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Pegasus seeks investment in VTOL concept
Pegasus Universal Aviation is hoping to raise additional funding for its VTOL aircraft. It says that Pegasus One will suit passengers looking to travel between urban airports, unpaved areas, yachts and regular helipads.
Still at design stage, Pegasus One is targeted for certification and deliveries within five to seven years.

South Africa-based Pegasus Universal Aerospace (PUA) is showcasing a two-by-two metre model of its Vertical-Business-Jet (VBJ), Pegasus One, at EBACE. The all-composite airframe is targeted for certification and deliveries in five to seven years' time, and an engineering partner has been engaged to provide the engineers and designers.

Its jet design will enable it to land and take off vertically in the same locations as a helicopter, but it can travel further, propelled like a jet, and more quickly. The project is targeting a 4,400 km range from runway take-off or 2,124 km in VTOL, with a planned cruise speed of 796 km per hour. The aircraft will carry six to eight seats with power provided by two 2,300 shp (specific horsepower) turboshaft engines.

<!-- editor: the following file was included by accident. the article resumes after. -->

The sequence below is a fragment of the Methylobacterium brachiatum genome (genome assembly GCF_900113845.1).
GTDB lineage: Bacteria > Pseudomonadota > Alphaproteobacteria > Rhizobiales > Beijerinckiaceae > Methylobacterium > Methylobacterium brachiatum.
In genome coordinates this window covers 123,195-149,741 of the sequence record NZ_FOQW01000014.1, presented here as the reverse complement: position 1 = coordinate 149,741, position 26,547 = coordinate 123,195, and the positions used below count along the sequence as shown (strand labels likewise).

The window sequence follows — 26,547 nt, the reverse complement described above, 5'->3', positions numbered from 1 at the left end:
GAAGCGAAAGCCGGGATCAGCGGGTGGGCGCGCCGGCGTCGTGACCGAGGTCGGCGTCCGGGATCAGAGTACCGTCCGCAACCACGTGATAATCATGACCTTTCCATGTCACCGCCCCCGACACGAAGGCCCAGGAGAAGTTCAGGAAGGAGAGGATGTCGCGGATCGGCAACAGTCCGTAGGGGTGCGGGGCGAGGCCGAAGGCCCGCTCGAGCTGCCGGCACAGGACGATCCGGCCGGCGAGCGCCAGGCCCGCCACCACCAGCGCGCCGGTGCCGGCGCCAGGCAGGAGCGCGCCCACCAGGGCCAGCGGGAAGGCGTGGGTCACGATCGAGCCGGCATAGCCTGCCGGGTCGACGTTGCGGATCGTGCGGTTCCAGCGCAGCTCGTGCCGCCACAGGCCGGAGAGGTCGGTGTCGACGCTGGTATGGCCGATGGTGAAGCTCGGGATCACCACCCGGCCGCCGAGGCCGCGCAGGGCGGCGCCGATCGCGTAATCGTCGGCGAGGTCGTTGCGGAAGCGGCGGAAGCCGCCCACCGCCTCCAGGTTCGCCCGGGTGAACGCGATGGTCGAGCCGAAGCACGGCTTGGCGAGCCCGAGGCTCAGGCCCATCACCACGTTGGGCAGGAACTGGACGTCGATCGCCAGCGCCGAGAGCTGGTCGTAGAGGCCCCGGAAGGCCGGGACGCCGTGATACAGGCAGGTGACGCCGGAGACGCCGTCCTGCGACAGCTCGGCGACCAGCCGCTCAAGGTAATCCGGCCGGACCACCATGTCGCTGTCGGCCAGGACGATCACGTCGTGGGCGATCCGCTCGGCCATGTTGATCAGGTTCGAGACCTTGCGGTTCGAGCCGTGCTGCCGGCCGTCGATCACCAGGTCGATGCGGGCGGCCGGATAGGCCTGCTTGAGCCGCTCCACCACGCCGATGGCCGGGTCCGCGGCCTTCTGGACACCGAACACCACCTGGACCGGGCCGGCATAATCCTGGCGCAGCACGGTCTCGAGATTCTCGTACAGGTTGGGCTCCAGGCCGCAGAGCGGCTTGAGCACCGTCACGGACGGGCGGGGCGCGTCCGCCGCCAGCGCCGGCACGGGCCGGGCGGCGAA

“We are working hard to build a full-scale cabin mock-up of Pegasus One which we plan to bring to London to start a demonstration tour of Europe in 2020, to drum up interest. We look forward to meeting forward thinking investors and, of course, potential operators during the tour,” says founding chairman Dr Reza Mia. The target customer base spans the civil and executive aerospace sectors and he believes that along with Europe, India and China are key markets.

The company is close to identifying key suppliers for avionics, retractable landing gear and the engines that will be the best fit for its highly evolved control systems and automation sub-systems.

Depending on take-off option, either VTOL or runway, Pegasus One will be able to fly for three and a half to six hours. The company claims that operational costs will be competitive when compared with jets of similar range, but with lower fuel burn and CO2 emissions. The noise levels are lower than comparative rotary machines, and passenger and pilot comfort, security and safety, are all integral in the design.

To date, the business has been predominantly self-funded, together with angel investment. Pegasus is now seeking new investment and looking for interest from industry influencers and leaders. It estimates it needs around US$400 million to bring the aircraft to market.

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